Thursday, July 18

Spirited Away – London Coliseum

Faithfully based on the 2001 legendary animated film “Sen and Chihiro’s Spiriting Away”, this Ghibli-backed stage production is a big bet that sometimes falls a bit short but will still delight most Miyazaki fans.

Young Chihiro and her parents stumble upon a mysterious, deserted theme park. After her parents devour a seemingly abandoned food stall, they turn into pigs. Spirits appear and a young boy named Haku reveals to Chihiro that the park is actually a spa resort for supernatural beings tired from their experiences in the earthly realm. To save her parents from slaughter, she must now join the spirit world and get a job at the bathhouse.

Fresh off its 2022 Tokyo opening and extended run throughout Japan, this adaptation by RSC’s honorary associate director, John Caird, is the first overseas production of the play, running all summer long at the London Coliseum, one of London’s largest variety theaters. It spares no expenses to plunge the audience straight into the mystical wonders of Yubaba’s “bathhouse for the eight millions gods”.

Dragons, soot sprites, pig-humans, stink spirit, and giant baby…  With some delightful ingenuity in puppetry and physical theatre, all memorable characters are brought to life on an equally grandiose, revolving set by Jon Bausor, the designer behind the opening ceremony of the 2012 Paralympic Games. Joe Hishaishi’s original score is performed by a live orchestra and completes this gorgeous feast for the eyes, ears and spirit(s).

Now the play sometimes stays too close to its primary material. Some scenes drag on with a pace akin to the movie’s, which unfortunately doesn’t translate so well on stage. One is never bored as such – Miyazaki’s boundless universe of otherworldly characters and chaotic encounters wouldn’t permit it. Yet some of the acting for instance prefer cartoonish mimicry over emotional reality and truthful physical embodiment, thus depriving the audience of an opportunity to experience Chihiro’s journey and be swept away into this magical world.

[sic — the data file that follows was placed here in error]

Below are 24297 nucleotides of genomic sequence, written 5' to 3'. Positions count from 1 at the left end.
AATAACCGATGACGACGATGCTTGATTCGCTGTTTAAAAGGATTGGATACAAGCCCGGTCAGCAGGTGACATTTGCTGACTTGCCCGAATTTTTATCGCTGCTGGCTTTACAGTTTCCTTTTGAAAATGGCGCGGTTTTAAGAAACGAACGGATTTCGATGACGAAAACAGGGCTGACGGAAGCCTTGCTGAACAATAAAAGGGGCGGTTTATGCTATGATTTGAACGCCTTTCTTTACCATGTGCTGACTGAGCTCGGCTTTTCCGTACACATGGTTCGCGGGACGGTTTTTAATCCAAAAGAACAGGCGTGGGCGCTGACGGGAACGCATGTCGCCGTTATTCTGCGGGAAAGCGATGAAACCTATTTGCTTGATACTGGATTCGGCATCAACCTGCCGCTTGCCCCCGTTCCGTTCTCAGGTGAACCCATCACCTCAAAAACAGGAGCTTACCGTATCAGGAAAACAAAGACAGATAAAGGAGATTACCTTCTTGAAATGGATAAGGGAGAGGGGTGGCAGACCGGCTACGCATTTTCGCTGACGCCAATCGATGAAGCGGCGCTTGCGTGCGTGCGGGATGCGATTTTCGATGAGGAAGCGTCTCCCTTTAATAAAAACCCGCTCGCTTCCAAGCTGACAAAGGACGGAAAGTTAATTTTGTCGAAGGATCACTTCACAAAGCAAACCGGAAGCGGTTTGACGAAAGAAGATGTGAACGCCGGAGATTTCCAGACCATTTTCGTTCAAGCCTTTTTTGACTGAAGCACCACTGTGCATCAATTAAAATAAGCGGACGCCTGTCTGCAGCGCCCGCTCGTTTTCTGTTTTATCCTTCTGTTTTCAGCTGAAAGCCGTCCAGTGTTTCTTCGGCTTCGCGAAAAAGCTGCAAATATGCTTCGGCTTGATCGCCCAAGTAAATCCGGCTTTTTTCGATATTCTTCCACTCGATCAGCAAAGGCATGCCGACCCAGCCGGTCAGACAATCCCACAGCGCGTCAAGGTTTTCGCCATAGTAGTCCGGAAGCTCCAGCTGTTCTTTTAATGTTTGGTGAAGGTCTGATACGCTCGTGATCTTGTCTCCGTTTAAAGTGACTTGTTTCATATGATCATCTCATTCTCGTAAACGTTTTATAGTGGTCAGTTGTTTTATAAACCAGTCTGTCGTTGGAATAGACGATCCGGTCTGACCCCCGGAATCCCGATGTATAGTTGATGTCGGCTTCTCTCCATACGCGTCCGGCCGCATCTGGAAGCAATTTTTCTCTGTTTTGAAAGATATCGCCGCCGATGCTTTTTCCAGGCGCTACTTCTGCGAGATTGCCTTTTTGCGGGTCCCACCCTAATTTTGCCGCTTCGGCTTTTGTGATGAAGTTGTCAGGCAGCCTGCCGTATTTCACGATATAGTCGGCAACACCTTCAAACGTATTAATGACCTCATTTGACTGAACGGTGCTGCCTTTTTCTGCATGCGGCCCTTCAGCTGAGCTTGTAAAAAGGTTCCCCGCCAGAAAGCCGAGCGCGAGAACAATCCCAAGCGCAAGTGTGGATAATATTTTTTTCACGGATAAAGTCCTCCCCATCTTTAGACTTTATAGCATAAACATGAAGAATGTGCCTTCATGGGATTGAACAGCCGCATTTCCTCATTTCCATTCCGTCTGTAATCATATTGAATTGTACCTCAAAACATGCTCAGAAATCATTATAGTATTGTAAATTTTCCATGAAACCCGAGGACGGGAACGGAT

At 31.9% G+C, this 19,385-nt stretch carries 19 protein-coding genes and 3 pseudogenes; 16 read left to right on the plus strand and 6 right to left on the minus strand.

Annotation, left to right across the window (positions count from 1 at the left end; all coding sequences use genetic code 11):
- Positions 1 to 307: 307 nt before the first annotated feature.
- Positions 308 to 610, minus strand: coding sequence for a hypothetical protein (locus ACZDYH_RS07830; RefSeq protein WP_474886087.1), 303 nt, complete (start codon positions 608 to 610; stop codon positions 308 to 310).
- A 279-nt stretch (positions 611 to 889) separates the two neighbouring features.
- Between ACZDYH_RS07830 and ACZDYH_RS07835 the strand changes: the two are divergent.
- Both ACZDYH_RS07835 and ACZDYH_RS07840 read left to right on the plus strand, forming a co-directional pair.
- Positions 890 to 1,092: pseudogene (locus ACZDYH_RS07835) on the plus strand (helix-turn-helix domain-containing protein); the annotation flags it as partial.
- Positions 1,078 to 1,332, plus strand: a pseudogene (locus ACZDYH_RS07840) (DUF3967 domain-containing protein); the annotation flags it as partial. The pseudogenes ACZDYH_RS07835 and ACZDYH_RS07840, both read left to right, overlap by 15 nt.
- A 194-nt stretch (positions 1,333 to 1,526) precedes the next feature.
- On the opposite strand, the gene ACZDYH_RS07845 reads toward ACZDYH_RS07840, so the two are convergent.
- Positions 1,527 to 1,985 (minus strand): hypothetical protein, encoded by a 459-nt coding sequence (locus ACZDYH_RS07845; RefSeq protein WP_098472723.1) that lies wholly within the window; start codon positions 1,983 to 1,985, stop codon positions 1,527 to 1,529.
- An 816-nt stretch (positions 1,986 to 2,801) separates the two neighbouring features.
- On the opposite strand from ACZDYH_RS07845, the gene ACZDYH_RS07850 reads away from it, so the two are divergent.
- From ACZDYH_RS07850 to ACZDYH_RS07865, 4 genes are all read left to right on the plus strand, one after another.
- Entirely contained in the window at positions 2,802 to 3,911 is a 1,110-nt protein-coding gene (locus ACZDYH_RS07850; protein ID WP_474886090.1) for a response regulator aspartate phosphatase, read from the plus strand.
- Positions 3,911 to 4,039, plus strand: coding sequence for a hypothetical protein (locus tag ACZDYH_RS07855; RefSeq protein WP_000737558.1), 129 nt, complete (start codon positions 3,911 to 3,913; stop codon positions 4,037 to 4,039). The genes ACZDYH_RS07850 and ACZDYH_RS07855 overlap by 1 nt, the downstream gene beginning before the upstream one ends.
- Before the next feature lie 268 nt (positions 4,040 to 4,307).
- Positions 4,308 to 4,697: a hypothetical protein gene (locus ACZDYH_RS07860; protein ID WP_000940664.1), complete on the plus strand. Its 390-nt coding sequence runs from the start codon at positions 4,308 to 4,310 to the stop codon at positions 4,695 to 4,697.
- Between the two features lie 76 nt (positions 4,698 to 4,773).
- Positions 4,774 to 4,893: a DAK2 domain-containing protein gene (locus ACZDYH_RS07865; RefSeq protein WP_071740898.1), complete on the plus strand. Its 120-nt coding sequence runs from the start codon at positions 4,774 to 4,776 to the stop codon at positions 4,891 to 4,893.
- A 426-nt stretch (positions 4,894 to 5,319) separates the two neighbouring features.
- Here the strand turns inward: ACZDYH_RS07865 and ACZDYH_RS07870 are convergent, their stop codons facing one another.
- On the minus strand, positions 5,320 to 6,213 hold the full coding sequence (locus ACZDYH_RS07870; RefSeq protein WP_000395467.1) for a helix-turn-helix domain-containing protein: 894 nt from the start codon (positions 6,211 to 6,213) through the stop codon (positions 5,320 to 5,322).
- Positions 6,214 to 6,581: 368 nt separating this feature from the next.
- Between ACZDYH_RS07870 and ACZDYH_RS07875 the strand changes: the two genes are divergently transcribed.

Both Chihiro and Haku are played on a three-to-four actor rotation over the four-month run. This set proved uneven. Kotaro Daigo lacks charisma as the dragon turned apprentice who lost his memory and way back home. Kanna Hashimoto as Chihiro was consistent in this demanding role but lacked a little specificity to make her truly endearing. Other characters stand out beautifully, such as Kamaji, the boiler geezer (Tomorowo Taguchi) with his thumbs up, the iconic Kaonoshi a.k.a No Face a.k.a. Ninja Ghost (Hikaru Yamano) and the three-headed thong-bearing fool Kashira (Yuya Igarashi). But the real show stopper is Romi Park who plays both Yubaba and her twin sister Zeniba. Unsurprisingly, the mesmerizing actress is a successful voice artist with credits like Les Mis, a series of animated mangas and being one of Helena Bonham Carter’s dubbing voices in Japan…

Also worth mentioning are the costumes (Sachiko Nakahara) and the puppetry (Toby Olié) – though sometimes a little too eye-catching. The choice was made to show the puppeteers rather than camouflage them, asking the audience to work a little harder at suspending their disbelief. The show is in Japanese with surtitles which are easy to follow from all seats in the theatre. The story itself felt more accessible than that of the movies’ – though maybe because one was already familiar with it. Themes reveal themselves promptly – greed, empathy, sibling rivalry, and identity in capitalistic servitude – making the show an all-round entertaining journey for all.

Playing until 24th August,

Reviewer: Klervi Gavet

Reviewed: 7th May 2024

North West End UK Rating:

Rating: 4 out of 5.